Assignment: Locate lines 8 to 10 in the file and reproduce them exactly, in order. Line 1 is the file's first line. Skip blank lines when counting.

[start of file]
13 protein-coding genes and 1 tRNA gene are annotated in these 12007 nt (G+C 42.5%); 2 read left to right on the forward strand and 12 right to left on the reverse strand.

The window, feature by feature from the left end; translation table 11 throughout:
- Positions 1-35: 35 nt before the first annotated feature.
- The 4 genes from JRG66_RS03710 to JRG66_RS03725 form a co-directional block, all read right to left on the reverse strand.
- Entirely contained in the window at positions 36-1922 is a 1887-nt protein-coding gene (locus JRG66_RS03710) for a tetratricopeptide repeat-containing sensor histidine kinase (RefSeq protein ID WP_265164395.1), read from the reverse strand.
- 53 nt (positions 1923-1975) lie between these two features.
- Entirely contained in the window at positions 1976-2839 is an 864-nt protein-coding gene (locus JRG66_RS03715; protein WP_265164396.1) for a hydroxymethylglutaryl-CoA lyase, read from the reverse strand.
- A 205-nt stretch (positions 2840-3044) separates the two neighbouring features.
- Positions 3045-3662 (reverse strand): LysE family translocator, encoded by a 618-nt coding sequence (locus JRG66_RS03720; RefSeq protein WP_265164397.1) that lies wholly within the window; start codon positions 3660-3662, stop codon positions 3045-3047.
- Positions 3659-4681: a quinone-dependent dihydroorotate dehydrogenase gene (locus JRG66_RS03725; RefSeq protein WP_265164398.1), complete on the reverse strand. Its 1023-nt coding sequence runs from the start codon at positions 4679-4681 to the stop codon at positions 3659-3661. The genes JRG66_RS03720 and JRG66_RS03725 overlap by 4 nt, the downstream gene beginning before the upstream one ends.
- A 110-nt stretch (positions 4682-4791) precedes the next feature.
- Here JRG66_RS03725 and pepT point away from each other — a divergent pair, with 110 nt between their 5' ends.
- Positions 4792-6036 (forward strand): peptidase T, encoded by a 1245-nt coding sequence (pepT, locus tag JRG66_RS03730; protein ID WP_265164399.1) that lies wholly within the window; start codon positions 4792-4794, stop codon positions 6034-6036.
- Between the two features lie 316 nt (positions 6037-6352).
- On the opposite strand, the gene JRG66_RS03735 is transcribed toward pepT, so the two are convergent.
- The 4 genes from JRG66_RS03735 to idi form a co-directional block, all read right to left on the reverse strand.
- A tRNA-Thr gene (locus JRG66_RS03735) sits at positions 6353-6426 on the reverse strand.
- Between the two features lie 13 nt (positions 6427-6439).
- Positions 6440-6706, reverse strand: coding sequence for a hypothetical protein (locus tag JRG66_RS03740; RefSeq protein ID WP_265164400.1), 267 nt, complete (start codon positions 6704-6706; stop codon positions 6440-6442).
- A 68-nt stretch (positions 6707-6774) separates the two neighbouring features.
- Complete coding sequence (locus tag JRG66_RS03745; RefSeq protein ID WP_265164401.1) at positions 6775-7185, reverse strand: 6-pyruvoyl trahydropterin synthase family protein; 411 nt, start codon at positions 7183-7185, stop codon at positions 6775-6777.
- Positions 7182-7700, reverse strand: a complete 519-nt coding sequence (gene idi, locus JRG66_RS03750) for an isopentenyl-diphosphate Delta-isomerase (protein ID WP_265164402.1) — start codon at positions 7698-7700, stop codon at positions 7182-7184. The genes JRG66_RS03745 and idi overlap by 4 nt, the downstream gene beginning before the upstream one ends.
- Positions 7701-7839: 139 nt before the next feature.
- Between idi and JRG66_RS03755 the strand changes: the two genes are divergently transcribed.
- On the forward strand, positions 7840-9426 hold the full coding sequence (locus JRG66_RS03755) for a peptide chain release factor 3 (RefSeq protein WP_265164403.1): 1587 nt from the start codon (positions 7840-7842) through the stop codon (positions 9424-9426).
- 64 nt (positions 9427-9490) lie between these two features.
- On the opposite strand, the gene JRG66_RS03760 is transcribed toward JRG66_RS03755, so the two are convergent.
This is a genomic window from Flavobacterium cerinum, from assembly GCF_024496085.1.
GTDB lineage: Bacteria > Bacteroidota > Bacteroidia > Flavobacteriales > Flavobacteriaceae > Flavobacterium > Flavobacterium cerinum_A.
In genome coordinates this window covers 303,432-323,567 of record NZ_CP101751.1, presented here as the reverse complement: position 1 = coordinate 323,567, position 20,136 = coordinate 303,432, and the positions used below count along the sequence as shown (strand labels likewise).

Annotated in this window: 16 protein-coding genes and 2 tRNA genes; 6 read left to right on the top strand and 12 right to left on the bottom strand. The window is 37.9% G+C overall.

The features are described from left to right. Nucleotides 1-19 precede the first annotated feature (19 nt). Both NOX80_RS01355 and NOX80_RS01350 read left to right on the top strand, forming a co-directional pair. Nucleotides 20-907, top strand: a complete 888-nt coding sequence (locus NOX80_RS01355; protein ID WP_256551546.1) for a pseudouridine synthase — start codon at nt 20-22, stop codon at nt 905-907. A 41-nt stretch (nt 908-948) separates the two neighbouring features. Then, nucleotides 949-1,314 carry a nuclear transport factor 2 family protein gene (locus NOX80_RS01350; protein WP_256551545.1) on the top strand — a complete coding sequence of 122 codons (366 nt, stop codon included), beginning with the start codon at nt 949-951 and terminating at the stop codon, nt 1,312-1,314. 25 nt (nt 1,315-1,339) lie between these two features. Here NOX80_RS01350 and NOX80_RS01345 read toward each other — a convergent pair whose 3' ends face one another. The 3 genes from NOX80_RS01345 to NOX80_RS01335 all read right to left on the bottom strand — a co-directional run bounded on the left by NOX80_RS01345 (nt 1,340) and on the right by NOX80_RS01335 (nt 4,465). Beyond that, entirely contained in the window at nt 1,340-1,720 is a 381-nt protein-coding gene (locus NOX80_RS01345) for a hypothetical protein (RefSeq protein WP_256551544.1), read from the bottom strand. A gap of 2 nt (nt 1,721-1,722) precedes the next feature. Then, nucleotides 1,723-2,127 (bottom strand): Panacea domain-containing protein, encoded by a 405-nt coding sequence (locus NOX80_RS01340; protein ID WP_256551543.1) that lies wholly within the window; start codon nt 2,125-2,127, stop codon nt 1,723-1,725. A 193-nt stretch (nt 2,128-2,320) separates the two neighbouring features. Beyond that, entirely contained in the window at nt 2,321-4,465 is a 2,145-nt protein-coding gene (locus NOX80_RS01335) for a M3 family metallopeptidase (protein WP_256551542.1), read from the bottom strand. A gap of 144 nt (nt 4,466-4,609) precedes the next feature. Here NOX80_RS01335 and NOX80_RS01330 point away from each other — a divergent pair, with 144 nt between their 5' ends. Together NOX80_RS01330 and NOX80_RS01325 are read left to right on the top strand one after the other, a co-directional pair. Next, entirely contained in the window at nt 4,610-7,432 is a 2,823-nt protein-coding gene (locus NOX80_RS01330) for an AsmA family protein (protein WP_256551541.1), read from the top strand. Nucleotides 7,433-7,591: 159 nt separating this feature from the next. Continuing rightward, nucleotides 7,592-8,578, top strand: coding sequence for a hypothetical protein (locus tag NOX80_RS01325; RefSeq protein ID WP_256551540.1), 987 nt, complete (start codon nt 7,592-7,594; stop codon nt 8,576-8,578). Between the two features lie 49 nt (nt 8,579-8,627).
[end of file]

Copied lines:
- A 205-nt stretch (positions 2840-3044) separates the two neighbouring features.
- Positions 3045-3662 (reverse strand): LysE family translocator, encoded by a 618-nt coding sequence (locus JRG66_RS03720; RefSeq protein WP_265164397.1) that lies wholly within the window; start codon positions 3660-3662, stop codon positions 3045-3047.
- Positions 3659-4681: a quinone-dependent dihydroorotate dehydrogenase gene (locus JRG66_RS03725; RefSeq protein WP_265164398.1), complete on the reverse strand. Its 1023-nt coding sequence runs from the start codon at positions 4679-4681 to the stop codon at positions 3659-3661. The genes JRG66_RS03720 and JRG66_RS03725 overlap by 4 nt, the downstream gene beginning before the upstream one ends.